Duty of care – House parties
Last week, as part of our Party Safe Education™ program, we spoke to a group of parents about the legalities and duty of care for hosting a party. During the seminar, we were posed the following question:
“If a young person organises a party while their parents are away, do the parents still have a duty of care to those celebrating in their home?”
Parents’ duty of care for parties in their home
We know from our work with young people that the majority make great choices about how and where they celebrate. There have been occasions, however, when young people have organised a party and parents have been left to pick up the pieces. SA police (SAPOL) provide an online notification form so that SAPOL can be prepared if they are called to attend a party. However, when it comes to legal requirements and duty of care, a teenage party held without the knowledge of the home owner is a very grey area.
It is important to note that even if somebody was injured as a result of the party, it is unlikely that there would be any criminal charges unless the parent(s) were negligent in some way. What is more likely is a civil case, where the injured person, or their guardians sued the party host or the host’s parents for damages as a result of the injury. In this case, a judge would have to make a decision based on the individual circumstances as to whether the young person and/or their parents had fulfilled their duty of care to the people at the party. There are a few things that would be considered in this scenario, particularly if the party happened without the parents’ knowledge.
1. Was it reasonably foreseen that a party would take place?
For example, had it happened before? Had the young person indicated that they were going to have a party? If the parents were aware that a party may have happened, or was likely to happen, and did nothing, then they are more likely to have some liability.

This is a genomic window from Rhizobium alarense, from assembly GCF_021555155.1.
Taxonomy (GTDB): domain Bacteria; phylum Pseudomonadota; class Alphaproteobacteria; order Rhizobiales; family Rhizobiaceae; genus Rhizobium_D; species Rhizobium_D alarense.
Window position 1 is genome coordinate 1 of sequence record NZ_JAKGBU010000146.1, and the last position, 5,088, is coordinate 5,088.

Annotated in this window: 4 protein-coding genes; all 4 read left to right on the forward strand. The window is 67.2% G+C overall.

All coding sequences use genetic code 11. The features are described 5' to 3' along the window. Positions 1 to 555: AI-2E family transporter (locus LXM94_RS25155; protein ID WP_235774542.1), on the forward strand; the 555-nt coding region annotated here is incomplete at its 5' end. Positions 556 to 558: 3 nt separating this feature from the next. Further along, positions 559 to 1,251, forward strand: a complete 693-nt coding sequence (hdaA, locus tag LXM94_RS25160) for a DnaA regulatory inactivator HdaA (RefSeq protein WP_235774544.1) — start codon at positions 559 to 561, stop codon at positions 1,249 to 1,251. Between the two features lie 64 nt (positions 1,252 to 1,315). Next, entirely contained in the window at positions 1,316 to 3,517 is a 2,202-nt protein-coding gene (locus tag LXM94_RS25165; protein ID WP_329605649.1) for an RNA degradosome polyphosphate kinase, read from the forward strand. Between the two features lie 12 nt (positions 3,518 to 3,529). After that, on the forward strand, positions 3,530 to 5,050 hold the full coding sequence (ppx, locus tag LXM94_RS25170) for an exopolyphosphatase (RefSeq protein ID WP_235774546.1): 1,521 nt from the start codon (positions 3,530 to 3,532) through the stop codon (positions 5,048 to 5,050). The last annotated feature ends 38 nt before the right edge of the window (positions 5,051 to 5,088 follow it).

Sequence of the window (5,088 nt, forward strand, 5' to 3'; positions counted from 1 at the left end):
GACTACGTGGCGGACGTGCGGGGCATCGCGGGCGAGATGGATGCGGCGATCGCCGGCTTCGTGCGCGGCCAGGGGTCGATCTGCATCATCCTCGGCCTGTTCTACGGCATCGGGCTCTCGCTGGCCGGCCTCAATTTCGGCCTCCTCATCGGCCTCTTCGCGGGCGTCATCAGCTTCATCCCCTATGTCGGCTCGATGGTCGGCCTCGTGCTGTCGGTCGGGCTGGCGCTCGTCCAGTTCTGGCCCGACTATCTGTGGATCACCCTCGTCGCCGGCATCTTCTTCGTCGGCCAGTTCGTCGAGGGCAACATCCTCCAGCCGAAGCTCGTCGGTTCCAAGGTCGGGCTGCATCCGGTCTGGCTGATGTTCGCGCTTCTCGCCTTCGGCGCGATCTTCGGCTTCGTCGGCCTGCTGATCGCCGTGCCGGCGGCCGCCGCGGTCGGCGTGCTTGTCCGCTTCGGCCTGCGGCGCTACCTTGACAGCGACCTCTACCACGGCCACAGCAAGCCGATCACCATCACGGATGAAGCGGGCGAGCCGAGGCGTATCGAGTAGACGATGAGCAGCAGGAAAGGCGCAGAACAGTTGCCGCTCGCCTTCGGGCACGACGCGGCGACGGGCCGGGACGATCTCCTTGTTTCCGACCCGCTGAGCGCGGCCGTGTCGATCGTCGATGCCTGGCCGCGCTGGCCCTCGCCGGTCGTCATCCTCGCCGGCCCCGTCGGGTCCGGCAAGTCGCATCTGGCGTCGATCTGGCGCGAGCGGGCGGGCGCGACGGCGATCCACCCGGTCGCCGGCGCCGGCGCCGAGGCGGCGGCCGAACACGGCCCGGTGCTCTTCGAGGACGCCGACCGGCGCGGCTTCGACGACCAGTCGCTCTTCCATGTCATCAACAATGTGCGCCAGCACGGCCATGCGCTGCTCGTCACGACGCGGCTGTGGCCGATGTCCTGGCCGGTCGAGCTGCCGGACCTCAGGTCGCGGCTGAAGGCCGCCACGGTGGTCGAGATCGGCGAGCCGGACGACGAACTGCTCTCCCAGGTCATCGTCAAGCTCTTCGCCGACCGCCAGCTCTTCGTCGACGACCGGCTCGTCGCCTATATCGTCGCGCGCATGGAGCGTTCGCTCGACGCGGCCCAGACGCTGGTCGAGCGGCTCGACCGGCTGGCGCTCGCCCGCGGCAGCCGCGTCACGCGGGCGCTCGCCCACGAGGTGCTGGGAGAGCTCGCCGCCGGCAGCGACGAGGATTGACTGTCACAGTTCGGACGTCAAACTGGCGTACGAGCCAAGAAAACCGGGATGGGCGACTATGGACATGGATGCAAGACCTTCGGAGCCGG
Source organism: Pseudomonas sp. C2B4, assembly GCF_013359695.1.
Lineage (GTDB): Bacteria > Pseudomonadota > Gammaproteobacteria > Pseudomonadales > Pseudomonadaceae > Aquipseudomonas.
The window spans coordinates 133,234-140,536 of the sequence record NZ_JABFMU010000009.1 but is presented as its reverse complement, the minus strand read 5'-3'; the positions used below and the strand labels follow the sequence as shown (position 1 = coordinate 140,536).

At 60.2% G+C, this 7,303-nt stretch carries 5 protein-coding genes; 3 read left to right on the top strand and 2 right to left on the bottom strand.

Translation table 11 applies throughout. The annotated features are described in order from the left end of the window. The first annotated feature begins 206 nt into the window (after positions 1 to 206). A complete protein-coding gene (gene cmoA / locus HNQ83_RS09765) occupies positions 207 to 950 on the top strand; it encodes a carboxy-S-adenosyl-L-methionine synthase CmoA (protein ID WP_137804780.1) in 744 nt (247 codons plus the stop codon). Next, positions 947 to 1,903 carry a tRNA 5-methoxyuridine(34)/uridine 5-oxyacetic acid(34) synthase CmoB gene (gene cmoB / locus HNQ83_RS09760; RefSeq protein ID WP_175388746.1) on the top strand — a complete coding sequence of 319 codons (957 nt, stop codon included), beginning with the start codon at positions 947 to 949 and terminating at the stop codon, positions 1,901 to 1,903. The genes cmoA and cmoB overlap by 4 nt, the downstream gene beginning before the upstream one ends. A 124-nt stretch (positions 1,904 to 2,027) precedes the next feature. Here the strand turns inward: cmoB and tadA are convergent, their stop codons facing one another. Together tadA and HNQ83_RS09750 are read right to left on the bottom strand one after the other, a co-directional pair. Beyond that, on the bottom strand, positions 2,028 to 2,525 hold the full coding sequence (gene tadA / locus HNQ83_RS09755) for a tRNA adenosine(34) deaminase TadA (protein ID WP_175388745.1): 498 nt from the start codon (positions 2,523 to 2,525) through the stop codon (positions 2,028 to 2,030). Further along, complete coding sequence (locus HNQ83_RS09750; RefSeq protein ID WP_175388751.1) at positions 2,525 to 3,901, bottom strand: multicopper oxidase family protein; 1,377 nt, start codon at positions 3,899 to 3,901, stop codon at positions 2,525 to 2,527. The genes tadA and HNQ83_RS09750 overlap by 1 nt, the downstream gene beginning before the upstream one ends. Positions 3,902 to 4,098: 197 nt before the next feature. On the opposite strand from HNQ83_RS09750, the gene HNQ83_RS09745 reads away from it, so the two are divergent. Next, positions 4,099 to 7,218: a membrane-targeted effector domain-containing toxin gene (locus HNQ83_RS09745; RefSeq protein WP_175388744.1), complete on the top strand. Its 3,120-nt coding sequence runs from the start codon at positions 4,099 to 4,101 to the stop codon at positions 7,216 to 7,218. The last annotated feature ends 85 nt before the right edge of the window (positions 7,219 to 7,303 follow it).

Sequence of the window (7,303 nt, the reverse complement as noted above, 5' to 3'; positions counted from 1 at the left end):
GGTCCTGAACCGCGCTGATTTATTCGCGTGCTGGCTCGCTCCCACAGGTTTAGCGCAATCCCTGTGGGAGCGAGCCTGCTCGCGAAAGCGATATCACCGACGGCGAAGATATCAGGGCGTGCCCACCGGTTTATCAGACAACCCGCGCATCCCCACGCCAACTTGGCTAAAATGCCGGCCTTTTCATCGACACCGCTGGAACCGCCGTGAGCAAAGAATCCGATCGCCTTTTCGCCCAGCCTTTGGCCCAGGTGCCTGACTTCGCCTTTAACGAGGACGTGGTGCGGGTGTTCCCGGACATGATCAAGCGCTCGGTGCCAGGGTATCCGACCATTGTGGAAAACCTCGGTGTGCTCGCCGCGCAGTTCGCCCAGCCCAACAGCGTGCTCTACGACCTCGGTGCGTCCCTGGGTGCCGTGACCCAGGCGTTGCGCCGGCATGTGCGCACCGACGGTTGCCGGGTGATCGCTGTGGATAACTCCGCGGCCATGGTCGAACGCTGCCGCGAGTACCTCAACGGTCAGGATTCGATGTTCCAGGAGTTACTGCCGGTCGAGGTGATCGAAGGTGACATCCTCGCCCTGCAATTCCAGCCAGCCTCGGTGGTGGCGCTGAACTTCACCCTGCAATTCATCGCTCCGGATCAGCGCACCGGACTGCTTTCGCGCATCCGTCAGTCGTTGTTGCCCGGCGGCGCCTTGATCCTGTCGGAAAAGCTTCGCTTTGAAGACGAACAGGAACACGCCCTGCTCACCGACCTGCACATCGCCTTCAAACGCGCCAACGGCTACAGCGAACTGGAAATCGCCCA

2. Could it have been reasonably foreseen that somebody could have hurt themselves in the home?
Was the house an unsafe environment for that party? For example, if there were renovations underway and there was dangerous tools or construction supplies lying around and somebody injured themselves as a result, the home owners could bear some responsibility for that person’s injury.
3. How much responsibility should the young person take for the party?
As a person gets older, they are expected to be more aware of their responsibilities and their own duty of care to those that they are hosting. For example, a person at 14 may not be expected to foresee the consequences of an unauthorised and unsupervised party to the same extent as a 17-year-old. Therefore, a person at 17 would bear more duty of care to the people attending a party they organised, than somebody a bit younger. By the time a person is 18, they would have a significant duty of care to the people at a party that they were hosting.
As mentioned above, most young people celebrate positively and safely and make great choices when they party. Furthermore, we are not lawyers and this is not legal advice, but we wanted to discuss this topic, as we understand it can be a concern for parents. From our perspective, if there is an indication that a party may happen without a parent’s permission, taking reasonable steps to prevent it from occurring is the best way that they can ensure they protect themselves and their home.